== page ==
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Humans Becoming Less Intelligent Owing to Civilization

Update Date: Nov 14, 2012 03:53 AM EST

According to a new study, civilization is making humans less intelligent, as the concept of "fighting for survival" has long lost its essence.

According to a study conducted by Dr. Gerald Crabtree of Stanford and his colleagues, the simplicity of living in current times and the forgotten concept of "fighting for survival" is making humans more stupid and less intelligent.

Scientists reveal that a human's intelligence and emotional capabilities depend on the optimal functioning of 2000 - 5000 genes, making it very "fragile". According to Crabtree, these genes are very sensitive to mutation, and the current living conditions of humans are not very favorable.

"It is very likely that within 3000 years (~120 generations) we have all sustained two or more mutations harmful to our intellectual or emotional stability," writes Crabtree, in a study published in Trends in Genetics.

Agriculture, which was discovered long ago, required intelligence for judgment. However, with the passage of years, this has diminished, and so has a human being's ability to think and make correct judgments. "The need for intelligence was reduced as we began to live in supportive societies that made up for lapses of judgment or failures of comprehension," Crabtree says.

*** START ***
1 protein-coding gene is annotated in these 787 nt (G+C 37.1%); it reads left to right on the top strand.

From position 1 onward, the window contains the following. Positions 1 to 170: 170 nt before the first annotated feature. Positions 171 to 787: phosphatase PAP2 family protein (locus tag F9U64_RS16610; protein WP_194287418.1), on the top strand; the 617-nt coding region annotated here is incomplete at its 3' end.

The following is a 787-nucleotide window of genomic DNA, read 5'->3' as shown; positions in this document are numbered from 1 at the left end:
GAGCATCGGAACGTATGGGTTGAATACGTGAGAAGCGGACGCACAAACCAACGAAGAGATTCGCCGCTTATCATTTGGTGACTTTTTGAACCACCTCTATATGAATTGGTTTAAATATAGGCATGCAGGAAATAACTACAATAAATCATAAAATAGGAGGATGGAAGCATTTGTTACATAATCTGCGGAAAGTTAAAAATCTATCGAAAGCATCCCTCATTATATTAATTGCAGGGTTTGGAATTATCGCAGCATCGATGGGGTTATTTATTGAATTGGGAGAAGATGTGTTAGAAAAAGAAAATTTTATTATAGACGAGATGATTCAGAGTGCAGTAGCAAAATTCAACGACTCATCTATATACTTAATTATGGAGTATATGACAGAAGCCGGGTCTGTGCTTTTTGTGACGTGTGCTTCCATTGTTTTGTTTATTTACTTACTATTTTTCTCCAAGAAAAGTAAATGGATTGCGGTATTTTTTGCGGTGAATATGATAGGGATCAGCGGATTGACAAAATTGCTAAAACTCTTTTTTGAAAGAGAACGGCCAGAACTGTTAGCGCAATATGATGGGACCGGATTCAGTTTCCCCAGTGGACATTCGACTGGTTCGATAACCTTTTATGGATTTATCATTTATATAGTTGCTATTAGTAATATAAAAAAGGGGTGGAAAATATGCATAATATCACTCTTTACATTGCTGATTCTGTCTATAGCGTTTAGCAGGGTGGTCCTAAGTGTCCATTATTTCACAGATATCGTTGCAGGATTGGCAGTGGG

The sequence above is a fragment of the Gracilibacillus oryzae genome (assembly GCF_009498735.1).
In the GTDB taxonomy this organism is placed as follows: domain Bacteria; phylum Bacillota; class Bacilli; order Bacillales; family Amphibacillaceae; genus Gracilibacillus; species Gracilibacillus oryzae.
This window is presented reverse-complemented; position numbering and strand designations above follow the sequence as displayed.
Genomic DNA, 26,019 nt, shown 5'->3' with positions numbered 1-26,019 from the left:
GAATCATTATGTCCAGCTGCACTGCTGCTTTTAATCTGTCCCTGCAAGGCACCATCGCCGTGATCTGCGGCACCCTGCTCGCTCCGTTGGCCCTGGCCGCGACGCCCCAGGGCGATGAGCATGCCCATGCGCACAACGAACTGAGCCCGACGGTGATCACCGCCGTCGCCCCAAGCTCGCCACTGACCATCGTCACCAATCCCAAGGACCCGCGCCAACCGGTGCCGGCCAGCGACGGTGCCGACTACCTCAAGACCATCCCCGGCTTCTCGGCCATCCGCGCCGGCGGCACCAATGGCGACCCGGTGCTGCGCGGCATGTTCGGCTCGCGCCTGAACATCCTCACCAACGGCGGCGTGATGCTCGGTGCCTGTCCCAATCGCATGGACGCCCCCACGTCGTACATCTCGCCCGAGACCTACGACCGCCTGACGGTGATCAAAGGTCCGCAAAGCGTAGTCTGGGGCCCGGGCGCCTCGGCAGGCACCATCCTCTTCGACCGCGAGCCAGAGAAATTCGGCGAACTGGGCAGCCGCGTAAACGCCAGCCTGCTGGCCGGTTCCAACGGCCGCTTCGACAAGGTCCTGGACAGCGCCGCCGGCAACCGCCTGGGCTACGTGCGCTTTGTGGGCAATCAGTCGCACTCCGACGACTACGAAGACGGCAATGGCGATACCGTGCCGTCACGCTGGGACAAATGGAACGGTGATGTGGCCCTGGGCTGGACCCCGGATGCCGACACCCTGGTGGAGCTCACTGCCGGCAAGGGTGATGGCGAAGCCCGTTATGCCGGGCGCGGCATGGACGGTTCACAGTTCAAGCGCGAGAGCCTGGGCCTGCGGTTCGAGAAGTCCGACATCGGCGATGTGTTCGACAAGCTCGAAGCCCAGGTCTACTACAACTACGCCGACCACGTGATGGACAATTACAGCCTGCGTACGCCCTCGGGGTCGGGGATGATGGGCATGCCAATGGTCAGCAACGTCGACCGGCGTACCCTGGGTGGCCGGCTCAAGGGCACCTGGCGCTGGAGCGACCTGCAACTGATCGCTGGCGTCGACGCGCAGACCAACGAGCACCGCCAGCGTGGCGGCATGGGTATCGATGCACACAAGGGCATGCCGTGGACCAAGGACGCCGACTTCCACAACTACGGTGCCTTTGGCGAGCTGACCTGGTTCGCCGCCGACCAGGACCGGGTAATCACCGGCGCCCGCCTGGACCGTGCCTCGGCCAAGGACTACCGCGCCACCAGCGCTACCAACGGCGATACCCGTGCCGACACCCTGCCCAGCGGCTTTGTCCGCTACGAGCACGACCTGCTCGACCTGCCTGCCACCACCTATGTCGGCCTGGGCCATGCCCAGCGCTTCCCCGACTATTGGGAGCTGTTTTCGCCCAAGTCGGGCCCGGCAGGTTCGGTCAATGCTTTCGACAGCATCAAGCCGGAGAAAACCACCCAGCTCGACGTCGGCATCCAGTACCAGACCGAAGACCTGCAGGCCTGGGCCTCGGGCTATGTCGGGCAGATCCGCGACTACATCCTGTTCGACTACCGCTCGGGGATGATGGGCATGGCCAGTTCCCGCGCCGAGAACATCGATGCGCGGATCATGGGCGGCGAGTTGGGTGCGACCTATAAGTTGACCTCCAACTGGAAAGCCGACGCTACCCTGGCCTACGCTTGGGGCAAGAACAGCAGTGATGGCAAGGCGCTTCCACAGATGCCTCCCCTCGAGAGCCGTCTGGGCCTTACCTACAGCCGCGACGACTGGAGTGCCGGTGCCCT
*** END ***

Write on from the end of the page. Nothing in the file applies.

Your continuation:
"A hunter-gatherer who did not correctly conceive a solution to providing food or shelter probably died, along with his or her progeny, whereas a modern Wall Street executive that made a similar conceptual mistake would receive a substantial bonus and be a more attractive mate. Clearly, extreme selection is a thing of the past."

Crabtree also reveals that based on his calculations of how the genes mutation has worked in humans over the years, the human species "reached its peak" 2,000 to 6,000 years ago.

"I would wager that if an average citizen from Athens of 1000 BC were to appear suddenly among us, he or she would be among the brightest and most intellectually alive of our colleagues and companions, with a good memory, a broad range of ideas, and a clear-sighted view of important issues," he said.

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